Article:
It is the case of gas to liquids, for example, switching to alternative fuels. Electric and LPG offer separate fuel systems, but there are other options offering the potential to clean up the existing diesel. One example is the new synthetic gas to liquid (GTL) fuel developed by Shell, derived from natural gas. The use of GTL in heavy-duty vehicles has proved to reduce NOx emissions by 5-37%. Another example is the natural gas converted into dimethyl ether (DME), able to reduce NOx emissions by around 25%. DME is less straightforward to implement than GTL in the sense that it requires some engine modification. In any case, manufacturers such as Ford and Volvo are investigating the potential to bring DME fuelled vehicles into the market.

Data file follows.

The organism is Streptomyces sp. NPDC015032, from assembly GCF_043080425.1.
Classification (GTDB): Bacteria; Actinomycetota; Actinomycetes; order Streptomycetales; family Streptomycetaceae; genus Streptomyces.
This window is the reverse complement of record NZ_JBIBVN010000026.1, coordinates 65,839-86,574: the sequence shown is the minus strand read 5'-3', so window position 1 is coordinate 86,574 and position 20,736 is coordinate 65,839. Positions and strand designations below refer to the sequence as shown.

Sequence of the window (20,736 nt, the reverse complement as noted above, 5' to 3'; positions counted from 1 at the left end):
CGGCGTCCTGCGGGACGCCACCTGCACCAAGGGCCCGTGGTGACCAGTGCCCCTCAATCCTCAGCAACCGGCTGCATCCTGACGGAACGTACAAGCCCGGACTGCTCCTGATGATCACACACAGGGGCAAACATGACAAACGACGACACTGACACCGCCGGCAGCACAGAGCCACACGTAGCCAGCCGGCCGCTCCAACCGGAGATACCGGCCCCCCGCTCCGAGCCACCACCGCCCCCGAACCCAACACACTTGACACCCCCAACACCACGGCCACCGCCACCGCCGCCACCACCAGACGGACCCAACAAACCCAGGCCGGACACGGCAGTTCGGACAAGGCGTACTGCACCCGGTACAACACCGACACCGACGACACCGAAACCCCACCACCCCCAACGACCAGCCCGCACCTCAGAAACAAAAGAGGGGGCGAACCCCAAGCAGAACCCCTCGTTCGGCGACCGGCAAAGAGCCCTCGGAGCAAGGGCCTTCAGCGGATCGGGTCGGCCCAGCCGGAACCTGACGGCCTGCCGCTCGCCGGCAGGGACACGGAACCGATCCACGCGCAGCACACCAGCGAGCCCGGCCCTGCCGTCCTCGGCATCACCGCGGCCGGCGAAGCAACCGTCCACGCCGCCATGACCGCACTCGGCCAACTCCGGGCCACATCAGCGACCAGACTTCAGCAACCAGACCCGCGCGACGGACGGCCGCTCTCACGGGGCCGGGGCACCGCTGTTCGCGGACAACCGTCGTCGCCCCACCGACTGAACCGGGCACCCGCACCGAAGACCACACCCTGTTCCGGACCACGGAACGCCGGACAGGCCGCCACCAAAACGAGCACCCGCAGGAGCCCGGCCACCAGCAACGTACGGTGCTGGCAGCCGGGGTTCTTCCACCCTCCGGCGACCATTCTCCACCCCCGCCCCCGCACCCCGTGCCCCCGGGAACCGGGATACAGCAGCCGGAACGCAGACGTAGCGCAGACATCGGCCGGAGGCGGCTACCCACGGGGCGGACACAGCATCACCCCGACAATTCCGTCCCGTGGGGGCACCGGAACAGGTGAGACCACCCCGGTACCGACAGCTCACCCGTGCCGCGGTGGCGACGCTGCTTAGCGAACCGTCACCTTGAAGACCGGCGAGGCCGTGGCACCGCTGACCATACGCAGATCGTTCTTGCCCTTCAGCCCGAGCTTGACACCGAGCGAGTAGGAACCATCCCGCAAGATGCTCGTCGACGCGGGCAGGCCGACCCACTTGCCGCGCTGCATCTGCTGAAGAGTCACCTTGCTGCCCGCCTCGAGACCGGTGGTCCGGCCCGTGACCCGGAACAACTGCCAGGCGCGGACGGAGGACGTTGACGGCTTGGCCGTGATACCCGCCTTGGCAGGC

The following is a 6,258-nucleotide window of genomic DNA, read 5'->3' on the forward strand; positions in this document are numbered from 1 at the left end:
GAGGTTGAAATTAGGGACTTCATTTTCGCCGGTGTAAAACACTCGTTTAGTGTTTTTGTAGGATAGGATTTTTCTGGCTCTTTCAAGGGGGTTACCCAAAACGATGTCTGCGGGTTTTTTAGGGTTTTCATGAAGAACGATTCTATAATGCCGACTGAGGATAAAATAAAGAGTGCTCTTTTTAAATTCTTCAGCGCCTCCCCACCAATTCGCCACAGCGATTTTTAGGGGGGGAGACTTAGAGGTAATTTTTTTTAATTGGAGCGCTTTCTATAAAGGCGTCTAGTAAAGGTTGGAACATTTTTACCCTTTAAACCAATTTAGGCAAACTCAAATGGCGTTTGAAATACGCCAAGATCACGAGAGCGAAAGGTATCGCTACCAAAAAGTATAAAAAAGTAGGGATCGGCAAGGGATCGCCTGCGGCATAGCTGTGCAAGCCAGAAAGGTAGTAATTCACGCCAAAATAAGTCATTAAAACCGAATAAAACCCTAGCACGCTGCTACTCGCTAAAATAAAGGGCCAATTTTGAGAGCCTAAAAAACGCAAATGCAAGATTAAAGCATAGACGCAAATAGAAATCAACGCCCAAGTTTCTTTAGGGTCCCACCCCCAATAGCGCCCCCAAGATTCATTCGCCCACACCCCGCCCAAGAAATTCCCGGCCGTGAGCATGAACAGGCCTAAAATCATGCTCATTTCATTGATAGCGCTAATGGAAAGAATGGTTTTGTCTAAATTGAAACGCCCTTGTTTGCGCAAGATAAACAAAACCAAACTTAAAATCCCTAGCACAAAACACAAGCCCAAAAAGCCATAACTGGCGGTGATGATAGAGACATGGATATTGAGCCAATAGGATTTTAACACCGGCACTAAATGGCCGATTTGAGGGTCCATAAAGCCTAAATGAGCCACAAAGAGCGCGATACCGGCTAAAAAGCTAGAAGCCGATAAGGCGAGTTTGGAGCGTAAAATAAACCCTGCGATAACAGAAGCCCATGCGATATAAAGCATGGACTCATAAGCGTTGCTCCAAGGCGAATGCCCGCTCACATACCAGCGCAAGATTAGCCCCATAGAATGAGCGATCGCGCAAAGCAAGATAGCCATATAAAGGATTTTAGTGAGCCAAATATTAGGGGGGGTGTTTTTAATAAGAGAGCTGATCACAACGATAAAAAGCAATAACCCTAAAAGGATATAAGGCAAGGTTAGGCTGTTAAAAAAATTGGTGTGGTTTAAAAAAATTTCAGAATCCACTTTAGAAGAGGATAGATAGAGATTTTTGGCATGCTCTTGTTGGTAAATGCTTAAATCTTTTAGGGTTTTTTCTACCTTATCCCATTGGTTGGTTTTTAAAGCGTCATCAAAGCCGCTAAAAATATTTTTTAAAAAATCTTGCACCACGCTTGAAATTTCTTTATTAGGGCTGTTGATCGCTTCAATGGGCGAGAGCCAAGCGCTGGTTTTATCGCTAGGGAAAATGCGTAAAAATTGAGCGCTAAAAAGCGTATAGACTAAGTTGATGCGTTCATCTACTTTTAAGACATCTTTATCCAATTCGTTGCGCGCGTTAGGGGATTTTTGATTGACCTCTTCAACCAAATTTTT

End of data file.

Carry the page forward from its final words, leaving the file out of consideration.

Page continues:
The use of hydrogen fuel additives can also allow reductions in emissions. For example, CGON developed a technology that fed small amounts of hydrogen into the vehicle air intake such that it creates a more efficient burn, increasing fuel efficiency and reducing emissions.

New technologies are also being developed to address very specific sources of pollution. For example, a growing source of pollution in cities comes from refrigerated vans and trucks. Whilst trucks are subject to emissions standards, the auxiliary engines used to power refrigeration units are largely unregulated and are highly polluting. Technological company Dearman is developing an alternative system based on the use of liquid air, which produces zero emissions on the road.

Main stakeholders doing R&D: Shell Global, Compact GTL, CGON, Air Liquide

Main stakeholders in the market: Shell Global, Compact GTL, CGON, Air Liquide